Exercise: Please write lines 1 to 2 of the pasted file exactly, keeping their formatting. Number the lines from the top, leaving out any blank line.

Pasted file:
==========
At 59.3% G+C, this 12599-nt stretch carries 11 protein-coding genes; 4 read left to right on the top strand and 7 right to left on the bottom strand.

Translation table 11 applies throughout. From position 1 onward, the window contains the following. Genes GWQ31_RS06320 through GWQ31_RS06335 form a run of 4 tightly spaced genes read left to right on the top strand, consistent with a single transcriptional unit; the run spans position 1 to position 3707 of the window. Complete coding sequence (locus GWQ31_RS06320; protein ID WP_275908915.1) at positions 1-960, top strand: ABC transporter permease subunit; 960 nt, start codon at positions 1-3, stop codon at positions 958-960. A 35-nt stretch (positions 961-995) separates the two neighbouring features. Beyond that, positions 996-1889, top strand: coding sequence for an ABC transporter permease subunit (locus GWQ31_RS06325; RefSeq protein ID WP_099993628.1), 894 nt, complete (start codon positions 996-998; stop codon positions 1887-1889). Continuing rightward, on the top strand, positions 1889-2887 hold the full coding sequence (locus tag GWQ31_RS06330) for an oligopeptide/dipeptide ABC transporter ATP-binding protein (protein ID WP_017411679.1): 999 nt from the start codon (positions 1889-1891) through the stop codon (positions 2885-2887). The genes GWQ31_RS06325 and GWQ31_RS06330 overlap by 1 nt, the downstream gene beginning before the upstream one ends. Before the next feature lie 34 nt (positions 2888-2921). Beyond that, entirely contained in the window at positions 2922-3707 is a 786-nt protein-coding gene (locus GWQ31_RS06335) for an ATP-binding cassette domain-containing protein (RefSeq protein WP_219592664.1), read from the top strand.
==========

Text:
At 59.3% G+C, this 12599-nt stretch carries 11 protein-coding genes; 4 read left to right on the top strand and 7 right to left on the bottom strand.

Translation table 11 applies throughout. From position 1 onward, the window contains the following. Genes GWQ31_RS06320 through GWQ31_RS06335 form a run of 4 tightly spaced genes read left to right on the top strand, consistent with a single transcriptional unit; the run spans position 1 to position 3707 of the window. Complete coding sequence (locus GWQ31_RS06320; protein ID WP_275908915.1) at positions 1-960, top strand: ABC transporter permease subunit; 960 nt, start codon at positions 1-3, stop codon at positions 958-960. A 35-nt stretch (positions 961-995) separates the two neighbouring features. Beyond that, positions 996-1889, top strand: coding sequence for an ABC transporter permease subunit (locus GWQ31_RS06325; RefSeq protein ID WP_099993628.1), 894 nt, complete (start codon positions 996-998; stop codon positions 1887-1889). Continuing rightward, on the top strand, positions 1889-2887 hold the full coding sequence (locus tag GWQ31_RS06330) for an oligopeptide/dipeptide ABC transporter ATP-binding protein (protein ID WP_017411679.1): 999 nt from the start codon (positions 1889-1891) through the stop codon (positions 2885-2887). The genes GWQ31_RS06325 and GWQ31_RS06330 overlap by 1 nt, the downstream gene beginning before the upstream one ends. Before the next feature lie 34 nt (positions 2888-2921). Beyond that, entirely contained in the window at positions 2922-3707 is a 786-nt protein-coding gene (locus GWQ31_RS06335) for an ATP-binding cassette domain-containing protein (RefSeq protein WP_219592664.1), read from the top strand.